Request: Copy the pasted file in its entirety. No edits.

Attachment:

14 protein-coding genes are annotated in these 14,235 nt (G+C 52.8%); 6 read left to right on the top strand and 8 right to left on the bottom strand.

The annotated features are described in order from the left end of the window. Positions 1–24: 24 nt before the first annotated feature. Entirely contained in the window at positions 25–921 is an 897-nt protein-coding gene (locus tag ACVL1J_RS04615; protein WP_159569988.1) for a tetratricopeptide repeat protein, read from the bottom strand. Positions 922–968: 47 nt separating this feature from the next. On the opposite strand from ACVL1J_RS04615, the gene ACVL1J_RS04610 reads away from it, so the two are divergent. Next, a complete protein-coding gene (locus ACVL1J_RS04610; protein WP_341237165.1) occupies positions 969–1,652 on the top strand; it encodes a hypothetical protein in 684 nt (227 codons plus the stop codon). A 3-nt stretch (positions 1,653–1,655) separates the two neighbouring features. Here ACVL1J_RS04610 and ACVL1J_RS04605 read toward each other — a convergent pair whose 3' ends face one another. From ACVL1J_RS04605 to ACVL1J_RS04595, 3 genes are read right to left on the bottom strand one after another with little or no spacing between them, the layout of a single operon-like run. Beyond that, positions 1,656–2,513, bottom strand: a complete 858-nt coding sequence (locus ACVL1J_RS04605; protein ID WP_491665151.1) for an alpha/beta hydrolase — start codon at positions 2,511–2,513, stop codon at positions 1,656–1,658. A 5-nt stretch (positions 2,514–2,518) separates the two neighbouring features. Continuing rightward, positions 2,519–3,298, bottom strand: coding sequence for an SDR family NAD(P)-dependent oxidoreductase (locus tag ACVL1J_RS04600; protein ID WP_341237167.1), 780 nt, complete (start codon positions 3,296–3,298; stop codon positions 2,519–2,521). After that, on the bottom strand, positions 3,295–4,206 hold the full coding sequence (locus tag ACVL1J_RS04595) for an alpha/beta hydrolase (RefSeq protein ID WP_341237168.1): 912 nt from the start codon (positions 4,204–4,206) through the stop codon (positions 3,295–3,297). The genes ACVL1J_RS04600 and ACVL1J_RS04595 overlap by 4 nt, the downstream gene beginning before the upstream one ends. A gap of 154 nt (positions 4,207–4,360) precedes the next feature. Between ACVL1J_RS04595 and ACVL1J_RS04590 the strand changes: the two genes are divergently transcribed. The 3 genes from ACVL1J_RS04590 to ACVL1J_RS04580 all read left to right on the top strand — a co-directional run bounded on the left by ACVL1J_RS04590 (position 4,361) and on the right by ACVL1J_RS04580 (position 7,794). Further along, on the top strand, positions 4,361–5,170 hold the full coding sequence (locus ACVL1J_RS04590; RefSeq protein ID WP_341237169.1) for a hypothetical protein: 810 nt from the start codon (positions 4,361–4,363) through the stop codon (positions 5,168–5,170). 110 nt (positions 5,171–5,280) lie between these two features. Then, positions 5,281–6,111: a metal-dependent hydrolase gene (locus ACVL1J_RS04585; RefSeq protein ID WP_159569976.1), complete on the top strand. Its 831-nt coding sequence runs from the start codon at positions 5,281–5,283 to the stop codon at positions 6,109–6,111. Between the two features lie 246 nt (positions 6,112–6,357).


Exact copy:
14 protein-coding genes are annotated in these 14,235 nt (G+C 52.8%); 6 read left to right on the top strand and 8 right to left on the bottom strand.

The annotated features are described in order from the left end of the window. Positions 1–24: 24 nt before the first annotated feature. Entirely contained in the window at positions 25–921 is an 897-nt protein-coding gene (locus tag ACVL1J_RS04615; protein WP_159569988.1) for a tetratricopeptide repeat protein, read from the bottom strand. Positions 922–968: 47 nt separating this feature from the next. On the opposite strand from ACVL1J_RS04615, the gene ACVL1J_RS04610 reads away from it, so the two are divergent. Next, a complete protein-coding gene (locus ACVL1J_RS04610; protein WP_341237165.1) occupies positions 969–1,652 on the top strand; it encodes a hypothetical protein in 684 nt (227 codons plus the stop codon). A 3-nt stretch (positions 1,653–1,655) separates the two neighbouring features. Here ACVL1J_RS04610 and ACVL1J_RS04605 read toward each other — a convergent pair whose 3' ends face one another. From ACVL1J_RS04605 to ACVL1J_RS04595, 3 genes are read right to left on the bottom strand one after another with little or no spacing between them, the layout of a single operon-like run. Beyond that, positions 1,656–2,513, bottom strand: a complete 858-nt coding sequence (locus ACVL1J_RS04605; protein ID WP_491665151.1) for an alpha/beta hydrolase — start codon at positions 2,511–2,513, stop codon at positions 1,656–1,658. A 5-nt stretch (positions 2,514–2,518) separates the two neighbouring features. Continuing rightward, positions 2,519–3,298, bottom strand: coding sequence for an SDR family NAD(P)-dependent oxidoreductase (locus tag ACVL1J_RS04600; protein ID WP_341237167.1), 780 nt, complete (start codon positions 3,296–3,298; stop codon positions 2,519–2,521). After that, on the bottom strand, positions 3,295–4,206 hold the full coding sequence (locus tag ACVL1J_RS04595) for an alpha/beta hydrolase (RefSeq protein ID WP_341237168.1): 912 nt from the start codon (positions 4,204–4,206) through the stop codon (positions 3,295–3,297). The genes ACVL1J_RS04600 and ACVL1J_RS04595 overlap by 4 nt, the downstream gene beginning before the upstream one ends. A gap of 154 nt (positions 4,207–4,360) precedes the next feature. Between ACVL1J_RS04595 and ACVL1J_RS04590 the strand changes: the two genes are divergently transcribed. The 3 genes from ACVL1J_RS04590 to ACVL1J_RS04580 all read left to right on the top strand — a co-directional run bounded on the left by ACVL1J_RS04590 (position 4,361) and on the right by ACVL1J_RS04580 (position 7,794). Further along, on the top strand, positions 4,361–5,170 hold the full coding sequence (locus ACVL1J_RS04590; RefSeq protein ID WP_341237169.1) for a hypothetical protein: 810 nt from the start codon (positions 4,361–4,363) through the stop codon (positions 5,168–5,170). 110 nt (positions 5,171–5,280) lie between these two features. Then, positions 5,281–6,111: a metal-dependent hydrolase gene (locus ACVL1J_RS04585; RefSeq protein ID WP_159569976.1), complete on the top strand. Its 831-nt coding sequence runs from the start codon at positions 5,281–5,283 to the stop codon at positions 6,109–6,111. Between the two features lie 246 nt (positions 6,112–6,357).